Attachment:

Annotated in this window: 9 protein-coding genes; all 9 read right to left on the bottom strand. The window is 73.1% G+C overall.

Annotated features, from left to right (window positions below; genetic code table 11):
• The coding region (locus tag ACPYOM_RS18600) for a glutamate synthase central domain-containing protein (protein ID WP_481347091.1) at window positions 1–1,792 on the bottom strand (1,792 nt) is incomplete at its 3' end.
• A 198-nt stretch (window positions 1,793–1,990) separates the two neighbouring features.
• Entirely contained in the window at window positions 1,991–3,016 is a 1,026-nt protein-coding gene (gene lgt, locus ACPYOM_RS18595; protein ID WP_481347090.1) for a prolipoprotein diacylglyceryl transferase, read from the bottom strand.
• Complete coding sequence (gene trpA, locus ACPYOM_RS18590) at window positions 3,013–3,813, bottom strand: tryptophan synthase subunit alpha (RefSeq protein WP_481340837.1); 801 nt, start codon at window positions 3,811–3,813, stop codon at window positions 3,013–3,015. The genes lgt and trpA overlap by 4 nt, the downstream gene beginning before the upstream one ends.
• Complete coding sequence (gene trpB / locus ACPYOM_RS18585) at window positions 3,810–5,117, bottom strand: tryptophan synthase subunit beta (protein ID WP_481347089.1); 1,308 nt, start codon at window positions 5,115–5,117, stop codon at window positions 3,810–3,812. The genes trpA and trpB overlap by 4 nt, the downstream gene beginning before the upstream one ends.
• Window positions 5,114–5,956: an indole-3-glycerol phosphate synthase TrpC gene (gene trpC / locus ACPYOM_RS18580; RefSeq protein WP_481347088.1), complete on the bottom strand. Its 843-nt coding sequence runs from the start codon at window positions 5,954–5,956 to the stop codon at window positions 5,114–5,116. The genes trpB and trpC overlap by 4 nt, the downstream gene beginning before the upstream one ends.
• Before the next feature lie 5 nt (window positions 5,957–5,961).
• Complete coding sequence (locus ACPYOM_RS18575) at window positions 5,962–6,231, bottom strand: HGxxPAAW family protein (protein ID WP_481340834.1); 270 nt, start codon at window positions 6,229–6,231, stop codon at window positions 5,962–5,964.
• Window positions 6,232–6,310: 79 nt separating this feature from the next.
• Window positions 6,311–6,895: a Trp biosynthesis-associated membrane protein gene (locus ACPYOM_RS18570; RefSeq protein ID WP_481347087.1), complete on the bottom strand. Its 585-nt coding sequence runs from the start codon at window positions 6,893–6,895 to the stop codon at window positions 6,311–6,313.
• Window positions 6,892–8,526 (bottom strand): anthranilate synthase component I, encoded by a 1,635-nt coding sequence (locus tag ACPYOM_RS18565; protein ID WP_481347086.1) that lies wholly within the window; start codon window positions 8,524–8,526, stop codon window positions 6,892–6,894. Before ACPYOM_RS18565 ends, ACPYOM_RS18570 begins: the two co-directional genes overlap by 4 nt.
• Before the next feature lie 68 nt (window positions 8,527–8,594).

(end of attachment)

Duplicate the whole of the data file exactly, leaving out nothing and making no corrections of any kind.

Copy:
Annotated in this window: 9 protein-coding genes; all 9 read right to left on the bottom strand. The window is 73.1% G+C overall.

Annotated features, from left to right (window positions below; genetic code table 11):
• The coding region (locus tag ACPYOM_RS18600) for a glutamate synthase central domain-containing protein (protein ID WP_481347091.1) at window positions 1–1,792 on the bottom strand (1,792 nt) is incomplete at its 3' end.
• A 198-nt stretch (window positions 1,793–1,990) separates the two neighbouring features.
• Entirely contained in the window at window positions 1,991–3,016 is a 1,026-nt protein-coding gene (gene lgt, locus ACPYOM_RS18595; protein ID WP_481347090.1) for a prolipoprotein diacylglyceryl transferase, read from the bottom strand.
• Complete coding sequence (gene trpA, locus ACPYOM_RS18590) at window positions 3,013–3,813, bottom strand: tryptophan synthase subunit alpha (RefSeq protein WP_481340837.1); 801 nt, start codon at window positions 3,811–3,813, stop codon at window positions 3,013–3,015. The genes lgt and trpA overlap by 4 nt, the downstream gene beginning before the upstream one ends.
• Complete coding sequence (gene trpB / locus ACPYOM_RS18585) at window positions 3,810–5,117, bottom strand: tryptophan synthase subunit beta (protein ID WP_481347089.1); 1,308 nt, start codon at window positions 5,115–5,117, stop codon at window positions 3,810–3,812. The genes trpA and trpB overlap by 4 nt, the downstream gene beginning before the upstream one ends.
• Window positions 5,114–5,956: an indole-3-glycerol phosphate synthase TrpC gene (gene trpC / locus ACPYOM_RS18580; RefSeq protein WP_481347088.1), complete on the bottom strand. Its 843-nt coding sequence runs from the start codon at window positions 5,954–5,956 to the stop codon at window positions 5,114–5,116. The genes trpB and trpC overlap by 4 nt, the downstream gene beginning before the upstream one ends.
• Before the next feature lie 5 nt (window positions 5,957–5,961).
• Complete coding sequence (locus ACPYOM_RS18575) at window positions 5,962–6,231, bottom strand: HGxxPAAW family protein (protein ID WP_481340834.1); 270 nt, start codon at window positions 6,229–6,231, stop codon at window positions 5,962–5,964.
• Window positions 6,232–6,310: 79 nt separating this feature from the next.
• Window positions 6,311–6,895: a Trp biosynthesis-associated membrane protein gene (locus ACPYOM_RS18570; RefSeq protein ID WP_481347087.1), complete on the bottom strand. Its 585-nt coding sequence runs from the start codon at window positions 6,893–6,895 to the stop codon at window positions 6,311–6,313.
• Window positions 6,892–8,526 (bottom strand): anthranilate synthase component I, encoded by a 1,635-nt coding sequence (locus tag ACPYOM_RS18565; protein ID WP_481347086.1) that lies wholly within the window; start codon window positions 8,524–8,526, stop codon window positions 6,892–6,894. Before ACPYOM_RS18565 ends, ACPYOM_RS18570 begins: the two co-directional genes overlap by 4 nt.
• Before the next feature lie 68 nt (window positions 8,527–8,594).